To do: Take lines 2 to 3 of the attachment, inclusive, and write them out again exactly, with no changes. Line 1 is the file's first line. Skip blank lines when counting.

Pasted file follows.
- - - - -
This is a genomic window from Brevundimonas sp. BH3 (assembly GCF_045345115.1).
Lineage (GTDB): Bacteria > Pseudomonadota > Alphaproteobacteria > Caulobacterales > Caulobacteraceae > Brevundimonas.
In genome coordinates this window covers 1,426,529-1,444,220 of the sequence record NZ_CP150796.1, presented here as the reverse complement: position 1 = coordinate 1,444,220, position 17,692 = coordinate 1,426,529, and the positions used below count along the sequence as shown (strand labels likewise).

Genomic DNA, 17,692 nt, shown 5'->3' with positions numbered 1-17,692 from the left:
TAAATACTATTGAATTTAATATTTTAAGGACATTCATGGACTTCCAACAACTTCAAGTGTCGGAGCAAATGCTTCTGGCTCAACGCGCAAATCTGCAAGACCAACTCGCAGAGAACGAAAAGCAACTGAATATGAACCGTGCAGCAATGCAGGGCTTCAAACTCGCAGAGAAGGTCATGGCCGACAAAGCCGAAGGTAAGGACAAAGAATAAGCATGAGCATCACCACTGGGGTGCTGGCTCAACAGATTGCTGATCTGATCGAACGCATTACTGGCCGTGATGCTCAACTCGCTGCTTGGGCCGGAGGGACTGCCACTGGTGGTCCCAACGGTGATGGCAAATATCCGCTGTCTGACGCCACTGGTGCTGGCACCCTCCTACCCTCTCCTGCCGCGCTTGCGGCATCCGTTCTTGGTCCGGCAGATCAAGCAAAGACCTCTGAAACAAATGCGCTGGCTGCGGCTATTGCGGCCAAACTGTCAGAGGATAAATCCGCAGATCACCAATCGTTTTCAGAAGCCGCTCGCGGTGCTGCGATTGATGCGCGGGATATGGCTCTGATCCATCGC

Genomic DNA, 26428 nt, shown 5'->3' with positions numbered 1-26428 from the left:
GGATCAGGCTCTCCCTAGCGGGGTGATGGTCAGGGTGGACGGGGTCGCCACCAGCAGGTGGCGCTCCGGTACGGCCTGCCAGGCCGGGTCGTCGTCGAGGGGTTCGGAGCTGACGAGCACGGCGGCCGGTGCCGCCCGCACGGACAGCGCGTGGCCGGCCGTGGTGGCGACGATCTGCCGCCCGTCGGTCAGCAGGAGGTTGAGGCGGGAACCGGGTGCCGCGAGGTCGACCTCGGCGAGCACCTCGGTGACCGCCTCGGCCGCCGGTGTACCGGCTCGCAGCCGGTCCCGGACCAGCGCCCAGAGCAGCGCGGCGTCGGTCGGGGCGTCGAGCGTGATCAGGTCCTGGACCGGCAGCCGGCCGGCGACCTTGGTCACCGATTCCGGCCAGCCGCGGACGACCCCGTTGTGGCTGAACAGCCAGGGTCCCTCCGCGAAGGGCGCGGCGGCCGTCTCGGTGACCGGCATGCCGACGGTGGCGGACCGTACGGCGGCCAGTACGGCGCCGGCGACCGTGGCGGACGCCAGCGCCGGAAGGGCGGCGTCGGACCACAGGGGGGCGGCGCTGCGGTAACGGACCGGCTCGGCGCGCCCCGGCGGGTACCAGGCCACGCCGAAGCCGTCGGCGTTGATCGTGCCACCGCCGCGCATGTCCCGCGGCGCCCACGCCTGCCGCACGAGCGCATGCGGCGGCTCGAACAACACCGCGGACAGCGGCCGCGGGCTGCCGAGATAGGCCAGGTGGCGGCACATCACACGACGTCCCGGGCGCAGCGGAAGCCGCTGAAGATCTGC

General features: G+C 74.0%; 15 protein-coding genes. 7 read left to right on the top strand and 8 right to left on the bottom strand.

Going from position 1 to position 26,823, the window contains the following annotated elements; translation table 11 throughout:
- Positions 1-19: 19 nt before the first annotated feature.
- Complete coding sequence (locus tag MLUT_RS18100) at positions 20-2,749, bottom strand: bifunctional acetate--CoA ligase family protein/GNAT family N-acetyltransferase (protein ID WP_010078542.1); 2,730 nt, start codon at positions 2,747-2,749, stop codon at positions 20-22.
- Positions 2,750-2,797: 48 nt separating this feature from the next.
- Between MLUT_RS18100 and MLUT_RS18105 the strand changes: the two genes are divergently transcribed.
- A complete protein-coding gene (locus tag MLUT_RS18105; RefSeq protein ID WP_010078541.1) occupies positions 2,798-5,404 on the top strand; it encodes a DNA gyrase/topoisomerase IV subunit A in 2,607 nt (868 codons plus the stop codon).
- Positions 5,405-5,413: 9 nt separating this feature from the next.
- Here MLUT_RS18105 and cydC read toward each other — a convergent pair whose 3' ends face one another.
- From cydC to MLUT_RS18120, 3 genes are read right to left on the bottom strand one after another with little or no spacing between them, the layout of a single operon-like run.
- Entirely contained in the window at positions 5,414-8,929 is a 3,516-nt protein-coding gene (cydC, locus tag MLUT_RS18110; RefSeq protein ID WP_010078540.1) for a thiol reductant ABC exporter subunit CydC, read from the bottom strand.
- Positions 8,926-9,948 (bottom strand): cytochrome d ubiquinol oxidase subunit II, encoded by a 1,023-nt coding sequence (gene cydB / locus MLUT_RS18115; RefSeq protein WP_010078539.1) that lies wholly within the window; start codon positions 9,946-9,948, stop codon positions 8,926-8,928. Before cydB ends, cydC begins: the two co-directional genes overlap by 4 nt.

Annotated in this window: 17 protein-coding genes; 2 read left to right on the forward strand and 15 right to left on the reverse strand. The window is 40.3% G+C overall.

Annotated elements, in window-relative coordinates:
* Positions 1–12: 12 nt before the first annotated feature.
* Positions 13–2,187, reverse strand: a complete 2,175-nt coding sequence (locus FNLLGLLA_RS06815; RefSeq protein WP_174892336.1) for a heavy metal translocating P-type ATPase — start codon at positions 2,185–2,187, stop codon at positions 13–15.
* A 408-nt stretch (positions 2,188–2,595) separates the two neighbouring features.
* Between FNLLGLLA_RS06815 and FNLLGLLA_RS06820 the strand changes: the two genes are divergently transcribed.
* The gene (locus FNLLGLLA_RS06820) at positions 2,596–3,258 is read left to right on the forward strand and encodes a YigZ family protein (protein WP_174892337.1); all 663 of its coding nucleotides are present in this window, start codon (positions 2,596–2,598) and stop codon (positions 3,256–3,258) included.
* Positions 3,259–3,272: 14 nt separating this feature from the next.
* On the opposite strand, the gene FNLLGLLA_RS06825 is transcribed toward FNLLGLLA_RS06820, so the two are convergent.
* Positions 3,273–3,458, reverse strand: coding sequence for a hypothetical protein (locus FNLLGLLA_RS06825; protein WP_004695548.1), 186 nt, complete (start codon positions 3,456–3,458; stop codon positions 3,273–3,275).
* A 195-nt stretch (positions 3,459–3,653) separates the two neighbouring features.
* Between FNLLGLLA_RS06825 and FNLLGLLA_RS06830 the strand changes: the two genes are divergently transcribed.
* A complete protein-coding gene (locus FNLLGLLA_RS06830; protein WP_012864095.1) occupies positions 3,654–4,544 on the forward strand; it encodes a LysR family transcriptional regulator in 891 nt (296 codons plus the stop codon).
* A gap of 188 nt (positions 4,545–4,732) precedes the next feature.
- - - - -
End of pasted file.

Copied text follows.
Lineage (GTDB): Bacteria > Pseudomonadota > Alphaproteobacteria > Caulobacterales > Caulobacteraceae > Brevundimonas.
In genome coordinates this window covers 1,426,529-1,444,220 of the sequence record NZ_CP150796.1, presented here as the reverse complement: position 1 = coordinate 1,444,220, position 17,692 = coordinate 1,426,529, and the positions used below count along the sequence as shown (strand labels likewise).